Spinal cord stimulation (also called SCS) uses
electrical impulses to relieve chronic pain of the
back, arms and legs. It is believed that electrical
pulses prevent pain signals from being received by
the brain. SCS candidates include people who
suffer from neuropathic pain and for whom
conservative treatments have failed.
Electrodes at the end of the lead produce electrical
pulses that stimulate the nerves, blocking pain
signals. The patient gives feedback to help the
physician determine where to place the stimulators
to best block the patient's pain. The leads are
connected to an external trial stimulator, which will
be used for approximately one week to determine if
SCS will help the patient.
If the patient and the physician determine that the
amount of pain relief is acceptable, the system may
be permanently implanted. At the end of the trial
implantation, the leads are removed.
The permanent implantation may be performed
while the patient is under sedation or general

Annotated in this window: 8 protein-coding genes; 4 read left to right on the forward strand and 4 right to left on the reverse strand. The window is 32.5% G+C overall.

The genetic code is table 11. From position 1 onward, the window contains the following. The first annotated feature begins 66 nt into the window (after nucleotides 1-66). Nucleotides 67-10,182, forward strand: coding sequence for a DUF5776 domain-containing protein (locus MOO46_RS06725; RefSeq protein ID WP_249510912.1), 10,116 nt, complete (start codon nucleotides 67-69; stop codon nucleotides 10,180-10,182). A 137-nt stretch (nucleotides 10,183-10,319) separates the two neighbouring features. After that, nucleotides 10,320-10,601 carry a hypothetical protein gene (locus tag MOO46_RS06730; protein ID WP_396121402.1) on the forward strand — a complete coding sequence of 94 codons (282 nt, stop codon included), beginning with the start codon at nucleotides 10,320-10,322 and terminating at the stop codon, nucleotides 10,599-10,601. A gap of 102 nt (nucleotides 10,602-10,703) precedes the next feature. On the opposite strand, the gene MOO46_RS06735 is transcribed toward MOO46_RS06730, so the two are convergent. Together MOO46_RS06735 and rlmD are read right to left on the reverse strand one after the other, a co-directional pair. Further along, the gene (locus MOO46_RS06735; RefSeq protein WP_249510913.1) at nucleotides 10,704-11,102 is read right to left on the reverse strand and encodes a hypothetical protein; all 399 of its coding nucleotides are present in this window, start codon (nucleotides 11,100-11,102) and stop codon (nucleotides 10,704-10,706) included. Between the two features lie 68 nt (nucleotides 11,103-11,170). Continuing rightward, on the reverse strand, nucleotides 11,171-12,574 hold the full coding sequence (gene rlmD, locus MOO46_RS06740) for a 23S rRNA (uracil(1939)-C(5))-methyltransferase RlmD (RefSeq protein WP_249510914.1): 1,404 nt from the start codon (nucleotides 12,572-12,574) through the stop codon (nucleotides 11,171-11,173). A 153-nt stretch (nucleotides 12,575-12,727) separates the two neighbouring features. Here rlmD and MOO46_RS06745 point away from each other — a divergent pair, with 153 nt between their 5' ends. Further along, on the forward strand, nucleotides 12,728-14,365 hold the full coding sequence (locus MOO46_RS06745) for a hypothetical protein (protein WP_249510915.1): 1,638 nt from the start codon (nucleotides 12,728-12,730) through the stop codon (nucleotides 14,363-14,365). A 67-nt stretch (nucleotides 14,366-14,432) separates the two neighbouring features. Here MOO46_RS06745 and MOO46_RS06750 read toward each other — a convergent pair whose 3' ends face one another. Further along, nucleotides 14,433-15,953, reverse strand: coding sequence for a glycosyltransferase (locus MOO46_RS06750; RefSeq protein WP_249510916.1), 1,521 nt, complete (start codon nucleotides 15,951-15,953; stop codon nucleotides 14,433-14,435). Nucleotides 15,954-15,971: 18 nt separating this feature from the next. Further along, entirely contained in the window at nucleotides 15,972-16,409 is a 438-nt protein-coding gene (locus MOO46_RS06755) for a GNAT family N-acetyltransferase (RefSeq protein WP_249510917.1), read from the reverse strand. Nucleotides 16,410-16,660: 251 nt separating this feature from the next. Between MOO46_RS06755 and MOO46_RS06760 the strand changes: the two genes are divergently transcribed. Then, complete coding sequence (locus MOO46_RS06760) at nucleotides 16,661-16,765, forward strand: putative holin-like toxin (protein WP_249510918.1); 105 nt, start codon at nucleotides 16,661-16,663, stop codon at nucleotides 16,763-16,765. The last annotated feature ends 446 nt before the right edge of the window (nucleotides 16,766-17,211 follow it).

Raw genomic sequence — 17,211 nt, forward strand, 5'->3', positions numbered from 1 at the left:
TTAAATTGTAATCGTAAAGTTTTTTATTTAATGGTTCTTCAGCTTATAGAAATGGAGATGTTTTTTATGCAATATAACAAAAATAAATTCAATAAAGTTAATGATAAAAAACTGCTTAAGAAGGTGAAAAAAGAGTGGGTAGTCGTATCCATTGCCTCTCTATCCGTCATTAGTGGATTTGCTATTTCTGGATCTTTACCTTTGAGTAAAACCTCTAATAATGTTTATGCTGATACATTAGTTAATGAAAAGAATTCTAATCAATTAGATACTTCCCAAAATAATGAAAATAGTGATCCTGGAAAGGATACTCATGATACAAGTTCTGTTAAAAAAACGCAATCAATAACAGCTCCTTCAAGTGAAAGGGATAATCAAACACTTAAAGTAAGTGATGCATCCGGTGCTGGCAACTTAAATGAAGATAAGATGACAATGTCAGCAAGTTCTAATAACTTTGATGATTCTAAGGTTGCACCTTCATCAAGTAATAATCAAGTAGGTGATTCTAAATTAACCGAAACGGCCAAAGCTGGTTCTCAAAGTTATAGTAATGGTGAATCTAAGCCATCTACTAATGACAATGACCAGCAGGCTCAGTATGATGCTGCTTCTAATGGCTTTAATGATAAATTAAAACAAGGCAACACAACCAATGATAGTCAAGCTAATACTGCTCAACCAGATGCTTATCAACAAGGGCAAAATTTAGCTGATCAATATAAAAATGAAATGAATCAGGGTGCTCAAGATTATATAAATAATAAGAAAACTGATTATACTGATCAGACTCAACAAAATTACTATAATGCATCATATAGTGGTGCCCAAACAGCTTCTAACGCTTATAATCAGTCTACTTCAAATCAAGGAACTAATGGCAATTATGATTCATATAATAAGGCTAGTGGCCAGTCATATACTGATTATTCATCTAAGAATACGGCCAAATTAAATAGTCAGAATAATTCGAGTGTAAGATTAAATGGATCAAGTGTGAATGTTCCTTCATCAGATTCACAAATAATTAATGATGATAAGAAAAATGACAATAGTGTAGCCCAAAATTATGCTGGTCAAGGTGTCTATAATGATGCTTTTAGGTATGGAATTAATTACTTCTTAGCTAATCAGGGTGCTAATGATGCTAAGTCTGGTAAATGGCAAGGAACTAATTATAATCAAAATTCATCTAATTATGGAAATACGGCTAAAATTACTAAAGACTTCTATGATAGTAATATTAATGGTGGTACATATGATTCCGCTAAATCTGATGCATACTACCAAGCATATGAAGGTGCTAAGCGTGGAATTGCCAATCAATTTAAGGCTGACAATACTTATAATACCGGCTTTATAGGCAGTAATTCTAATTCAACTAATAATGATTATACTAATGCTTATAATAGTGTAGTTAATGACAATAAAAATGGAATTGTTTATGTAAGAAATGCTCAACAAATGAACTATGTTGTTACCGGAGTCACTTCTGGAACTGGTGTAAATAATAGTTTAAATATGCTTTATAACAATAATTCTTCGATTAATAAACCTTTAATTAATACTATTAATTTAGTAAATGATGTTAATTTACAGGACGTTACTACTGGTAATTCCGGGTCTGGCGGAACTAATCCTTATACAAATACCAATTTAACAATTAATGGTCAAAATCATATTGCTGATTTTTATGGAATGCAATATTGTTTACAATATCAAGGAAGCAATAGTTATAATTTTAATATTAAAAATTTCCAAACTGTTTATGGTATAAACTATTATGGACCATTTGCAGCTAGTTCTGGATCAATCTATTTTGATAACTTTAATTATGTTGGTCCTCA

anesthesia. First, one or more permanent leads are
inserted through an epidural needle or a small
incision into the predetermined location in the
Next, a small incision is created, and the
implantable pulse generator (IPG) battery is
positioned beneath the skin. It is most often
implanted in the buttocks or the abdomen. The
leads are then connected to the IPG battery.
The implant’s electrical pulses are programmed
with an external wireless programmer. The patient
can use the programmer to turn the system on or
off, adjust the stimulation power level and switch
between different programs.
After SCS Implantation
After surgery, patients may experience mild
discomfort and swelling at the incision sites for
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